Emotions ran high Monday night as Elk Grove Village residents voiced their disappointment with the Schaumburg Township District Library board's decision to end a tax-sharing agreement with the Elk Grove Village Public Library.
The issue was not on the Schaumburg library board's agenda Monday night, yet more than two dozen residents urged board members to reconsider their decision.
Library Board President Robert Lyons said it was record attendance for a board meeting.
After listening to multiple residents complain about Schaumburg Township not having the same kind of programs or library services as Elk Grove Village, Lyons and several other board members assured patrons they would address their concerns.
Ashley Pincenti, 14, of Elk Grove Village, made an emotional plea about the hardship of having to go to Schaumburg for library services instead of Elk Grove.
"We go to the library at least four to eight times a month," she said. "I take my bike whenever I can."
Pincenti said the Schaumburg library is roughly 4½ miles from her home, while Elk Grove Village library is only a mile and a half away.
"It's more than just a library. It's a part of my childhood," Pincenti said. "It's a part of the residents living in Elk Grove. Everyone I know says they love the Elk Grove library. No matter what decision you make, I'm standing up for what I believe in. You can rip up my library card, but you can never rip my heart out of the library."
Lyons stressed residents losing privileges at the Elk Grove Village library still have full privileges at Schaumburg.
"The Schaumburg Township District Library is not in the business of denying people library service," Lyons said. "This is your library. You may not use the library, but it is the library that you have been paying taxes to. Elk Grove has no leverage in this contest except for you."
As a result of the nullified agreement, the roughly 11,000 Elk Grove Village residents who live west of Rohlwing Road in Schaumburg Township will lose certain privileges at the Elk Grove library starting May 1. Of those, 6,680 residents have current Elk Grove Village library cards that will be canceled.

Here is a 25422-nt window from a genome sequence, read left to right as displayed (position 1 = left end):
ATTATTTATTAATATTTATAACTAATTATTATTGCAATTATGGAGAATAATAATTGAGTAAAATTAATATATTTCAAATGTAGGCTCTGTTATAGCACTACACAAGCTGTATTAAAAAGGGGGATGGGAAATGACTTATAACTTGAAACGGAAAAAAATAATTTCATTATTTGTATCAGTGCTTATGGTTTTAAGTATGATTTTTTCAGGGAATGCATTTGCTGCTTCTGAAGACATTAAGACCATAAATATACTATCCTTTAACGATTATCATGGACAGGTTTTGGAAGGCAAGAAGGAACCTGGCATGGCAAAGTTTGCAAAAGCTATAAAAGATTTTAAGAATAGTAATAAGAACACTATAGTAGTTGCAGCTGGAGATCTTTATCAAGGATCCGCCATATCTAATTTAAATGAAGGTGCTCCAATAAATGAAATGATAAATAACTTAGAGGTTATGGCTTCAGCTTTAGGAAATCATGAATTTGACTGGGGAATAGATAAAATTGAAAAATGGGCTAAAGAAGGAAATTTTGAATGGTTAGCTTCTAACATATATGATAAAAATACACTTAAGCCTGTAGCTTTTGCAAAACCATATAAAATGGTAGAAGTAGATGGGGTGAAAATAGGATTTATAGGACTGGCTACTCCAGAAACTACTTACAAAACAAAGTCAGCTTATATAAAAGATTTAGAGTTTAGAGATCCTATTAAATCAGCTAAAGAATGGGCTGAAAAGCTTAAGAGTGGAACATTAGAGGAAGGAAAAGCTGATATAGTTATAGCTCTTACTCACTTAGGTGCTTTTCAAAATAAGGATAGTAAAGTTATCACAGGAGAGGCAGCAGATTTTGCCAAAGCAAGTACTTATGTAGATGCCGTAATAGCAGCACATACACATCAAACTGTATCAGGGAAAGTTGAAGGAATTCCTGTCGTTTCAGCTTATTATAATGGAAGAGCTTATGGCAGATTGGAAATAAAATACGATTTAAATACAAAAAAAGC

Lyons went on to say the Schaumburg library board would not reverse its decision.
"We have made it for monetary reasons. Elk Grove has also made their decision for monetary reasons," he said.
Elk Grove Village resident Cory Fosco was irked by Lyons' statement, which Lyons made before public comments began.
"It's really disappointing for us to take the time to come here and plead to you to reconsider your decision," he said.
Fosco said he collected 303 signatures on a petition from western Elk Grove Village residents in support of continuation of services at Elk Grove Village library.
"It's a lot of numbers of people affected by this decision," Fosco said. "We home-school our children. (Elk Grove Village) library is a very big part of our home. The Elk Grove library has reached out to each and every one of our children."
The tax-sharing deal between both libraries was established to stop residents from being double-taxed because that territory of Elk Grove Village's municipal library overlapped with the Schaumburg Township library district.
Until a 1983 referendum, residents of the western third of Elk Grove Village belonged and paid taxes to both libraries. A majority of voters supported joining the Schaumburg district, Lyons said.
Per the deal, Schaumburg Township library remitted a portion of tax revenue generated from Elk Grove Village residents to the Elk Grove library. That amounted to more than $200,000 in fiscal year 2011 -- and more than $3.4 million over the years.
That funding makes up about 4 percent of the Elk Grove library's roughly $4.6 million operating budget, and about 1.5 percent of the Schaumburg library's $14.8 million operating budget for the 2011 fiscal year.
Lyons, who was on the library board at the time of the referendum, said Schaumburg can't afford to continue to divide the tax.
"Our needs to run as close as we could to a balanced budget would require us to keep that money," he said.
Some audience members questioned whether another referendum could be held where they could choose to go back to Elk Grove Village library.
State Rep. Michelle Mussman, whose 56th District includes Elk Grove Village and Schaumburg Township, said while there is no legal recourse at present to allow another vote on the matter, her office is trying to figure out what options residents have at the state level.
"You cannot call the referendum in such a way that it would only apply to Elk Grove Village and Schaumburg Township," Mussman said. "That's not something the state is prepared to open up because it affects a wide variety of things, not just us alone. Anything that needs to be changed must be worked out between Elk Grove Village and Schaumburg Township."
Elk Grove Village resident Helen Leski said children and senior citizens who live in the western part of Elk Grove Village don't want to drive to Schaumburg.
"Everything seems to be money," she said. "I'm just really unhappy and I wish the two libraries can work together."